The growing opioid epidemic in the USA has underlying racial disparities dimensions. Also, studies have shown that patients from minority racial groups are at higher risk of adverse events following major orthopedic surgery. The aim of our study was to determine whether pre-operative opioid-use disorders (OUDs) impacted racial disparities in the likelihood of patients experiencing adverse post-operative outcomes following TKA and THA.
Data about patients undergoing TKA and THA were collected from the 2005–2014 National Inpatient Sample databases. Regression modeling was used to assess the impact of OUDs on odds of adverse outcomes comparing racial groups. The adverse outcomes included any in-hospital post-surgical complications, prolonged length of stay (LOS), and nonhome discharge.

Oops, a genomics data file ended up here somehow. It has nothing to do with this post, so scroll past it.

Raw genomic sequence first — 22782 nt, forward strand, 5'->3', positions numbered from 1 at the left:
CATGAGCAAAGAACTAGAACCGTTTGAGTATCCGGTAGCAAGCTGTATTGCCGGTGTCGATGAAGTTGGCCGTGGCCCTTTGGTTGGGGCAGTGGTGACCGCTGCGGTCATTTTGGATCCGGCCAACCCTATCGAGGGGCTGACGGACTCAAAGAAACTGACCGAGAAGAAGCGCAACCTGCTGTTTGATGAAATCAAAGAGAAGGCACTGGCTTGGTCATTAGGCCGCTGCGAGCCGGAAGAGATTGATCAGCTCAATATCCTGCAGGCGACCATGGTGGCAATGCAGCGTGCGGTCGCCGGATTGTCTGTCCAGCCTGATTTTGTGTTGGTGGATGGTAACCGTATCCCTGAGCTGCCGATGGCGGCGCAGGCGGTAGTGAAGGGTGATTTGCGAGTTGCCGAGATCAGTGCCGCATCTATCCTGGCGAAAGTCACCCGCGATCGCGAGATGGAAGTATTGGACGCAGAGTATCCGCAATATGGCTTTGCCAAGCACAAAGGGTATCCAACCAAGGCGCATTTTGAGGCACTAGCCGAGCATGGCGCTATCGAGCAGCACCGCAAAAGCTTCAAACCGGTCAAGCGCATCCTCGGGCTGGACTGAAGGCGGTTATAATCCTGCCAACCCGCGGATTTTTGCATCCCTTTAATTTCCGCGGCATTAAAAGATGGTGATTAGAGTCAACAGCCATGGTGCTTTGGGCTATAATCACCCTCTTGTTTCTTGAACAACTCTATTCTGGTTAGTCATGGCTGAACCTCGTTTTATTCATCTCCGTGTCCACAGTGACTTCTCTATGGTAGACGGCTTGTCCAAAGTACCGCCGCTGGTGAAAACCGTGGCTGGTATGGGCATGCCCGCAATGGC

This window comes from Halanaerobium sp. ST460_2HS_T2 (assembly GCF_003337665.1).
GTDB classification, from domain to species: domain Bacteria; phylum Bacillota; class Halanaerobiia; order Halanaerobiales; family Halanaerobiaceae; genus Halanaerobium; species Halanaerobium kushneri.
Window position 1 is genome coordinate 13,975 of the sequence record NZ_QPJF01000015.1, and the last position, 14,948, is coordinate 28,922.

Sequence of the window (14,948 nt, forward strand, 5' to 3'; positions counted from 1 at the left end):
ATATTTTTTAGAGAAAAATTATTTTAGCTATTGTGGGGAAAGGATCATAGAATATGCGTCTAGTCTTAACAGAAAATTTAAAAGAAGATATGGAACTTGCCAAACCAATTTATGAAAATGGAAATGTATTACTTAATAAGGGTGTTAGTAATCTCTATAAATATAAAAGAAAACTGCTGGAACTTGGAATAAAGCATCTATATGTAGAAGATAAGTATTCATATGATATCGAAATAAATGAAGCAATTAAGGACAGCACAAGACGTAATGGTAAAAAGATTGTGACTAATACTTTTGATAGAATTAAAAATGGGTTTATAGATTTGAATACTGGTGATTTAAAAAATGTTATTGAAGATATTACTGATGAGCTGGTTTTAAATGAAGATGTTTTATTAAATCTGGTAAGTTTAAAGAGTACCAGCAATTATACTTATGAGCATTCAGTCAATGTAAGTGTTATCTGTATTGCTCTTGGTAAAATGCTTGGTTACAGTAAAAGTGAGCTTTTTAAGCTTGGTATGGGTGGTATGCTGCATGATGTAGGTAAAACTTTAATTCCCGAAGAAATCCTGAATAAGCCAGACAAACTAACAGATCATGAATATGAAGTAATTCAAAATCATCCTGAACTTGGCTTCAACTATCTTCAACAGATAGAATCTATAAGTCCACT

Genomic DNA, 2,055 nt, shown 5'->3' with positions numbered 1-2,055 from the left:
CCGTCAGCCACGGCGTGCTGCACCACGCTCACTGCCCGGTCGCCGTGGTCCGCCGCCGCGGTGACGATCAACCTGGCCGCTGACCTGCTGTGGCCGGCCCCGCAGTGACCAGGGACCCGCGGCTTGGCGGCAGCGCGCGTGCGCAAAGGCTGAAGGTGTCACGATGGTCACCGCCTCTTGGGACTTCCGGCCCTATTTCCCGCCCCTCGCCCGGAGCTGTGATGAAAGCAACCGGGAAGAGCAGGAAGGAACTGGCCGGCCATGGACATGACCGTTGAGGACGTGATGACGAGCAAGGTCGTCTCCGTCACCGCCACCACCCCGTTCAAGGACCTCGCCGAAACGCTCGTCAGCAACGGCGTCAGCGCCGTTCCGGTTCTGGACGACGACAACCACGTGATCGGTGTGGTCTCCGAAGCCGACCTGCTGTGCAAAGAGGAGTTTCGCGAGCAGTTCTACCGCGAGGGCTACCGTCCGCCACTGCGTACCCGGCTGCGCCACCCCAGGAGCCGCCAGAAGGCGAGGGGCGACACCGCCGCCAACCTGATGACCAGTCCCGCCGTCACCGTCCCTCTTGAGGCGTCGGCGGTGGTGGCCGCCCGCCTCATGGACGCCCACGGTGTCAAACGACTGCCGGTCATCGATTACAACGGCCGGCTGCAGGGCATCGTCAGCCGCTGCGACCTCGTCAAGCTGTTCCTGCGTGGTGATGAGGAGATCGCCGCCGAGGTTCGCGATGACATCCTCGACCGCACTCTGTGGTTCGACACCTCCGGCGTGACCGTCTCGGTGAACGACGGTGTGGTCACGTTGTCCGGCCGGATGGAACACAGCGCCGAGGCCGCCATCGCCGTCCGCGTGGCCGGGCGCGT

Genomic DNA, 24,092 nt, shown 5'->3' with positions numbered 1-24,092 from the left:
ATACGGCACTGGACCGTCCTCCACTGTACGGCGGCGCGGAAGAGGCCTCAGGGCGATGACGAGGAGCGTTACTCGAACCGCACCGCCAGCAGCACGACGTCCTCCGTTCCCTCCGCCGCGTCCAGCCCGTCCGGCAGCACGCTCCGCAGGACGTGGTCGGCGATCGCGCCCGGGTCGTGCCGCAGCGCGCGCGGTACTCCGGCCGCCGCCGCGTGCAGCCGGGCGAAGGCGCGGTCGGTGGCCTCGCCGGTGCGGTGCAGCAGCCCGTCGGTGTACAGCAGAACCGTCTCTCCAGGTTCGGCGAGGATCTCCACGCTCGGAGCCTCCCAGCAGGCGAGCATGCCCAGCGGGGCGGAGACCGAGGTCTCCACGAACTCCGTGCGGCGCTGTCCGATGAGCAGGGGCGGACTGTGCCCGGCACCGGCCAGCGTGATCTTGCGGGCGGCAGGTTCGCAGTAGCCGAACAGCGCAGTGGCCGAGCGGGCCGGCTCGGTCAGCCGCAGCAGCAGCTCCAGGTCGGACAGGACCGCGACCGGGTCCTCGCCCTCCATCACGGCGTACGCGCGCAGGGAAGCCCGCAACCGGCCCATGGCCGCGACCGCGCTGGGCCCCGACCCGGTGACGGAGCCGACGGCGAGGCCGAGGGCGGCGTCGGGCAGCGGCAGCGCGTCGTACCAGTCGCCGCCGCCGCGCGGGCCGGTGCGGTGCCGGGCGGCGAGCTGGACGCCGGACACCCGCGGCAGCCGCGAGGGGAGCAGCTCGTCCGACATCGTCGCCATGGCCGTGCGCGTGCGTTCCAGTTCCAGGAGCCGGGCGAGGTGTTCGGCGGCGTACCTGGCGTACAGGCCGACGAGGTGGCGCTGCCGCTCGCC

In our fully adjusted regression models using White patients as the reference group, we found that OUDs were associated with racial disparities in prolonged LOS and nonhome discharge. In the non-OUD group, Black patients had significantly higher odds of longer LOS (OR: 1.35, 95% CI: 1.26–1.46, p-value: < 0.0001), whereas those with history of OUD had non-significantly lower odds of longer LOS (OR: 0.94, 95% CI: 0.69–1.29, p-value: 0.71). Similarly, for the outcome of nonhome discharges, Black patients in the non-OUD group had significantly higher odds (OR: 1.31, 95% CI: 1.21–1.43, p-value: < 0.0001) and those with a history of OUD had non-significantly lower odds (OR: 0.91, 95% CI: 0.64–1.29, p-value: 0.59).
Significant racial disparities are present in adverse events among patients in the non-OUD group, but those disparities attenuated in the OUD group.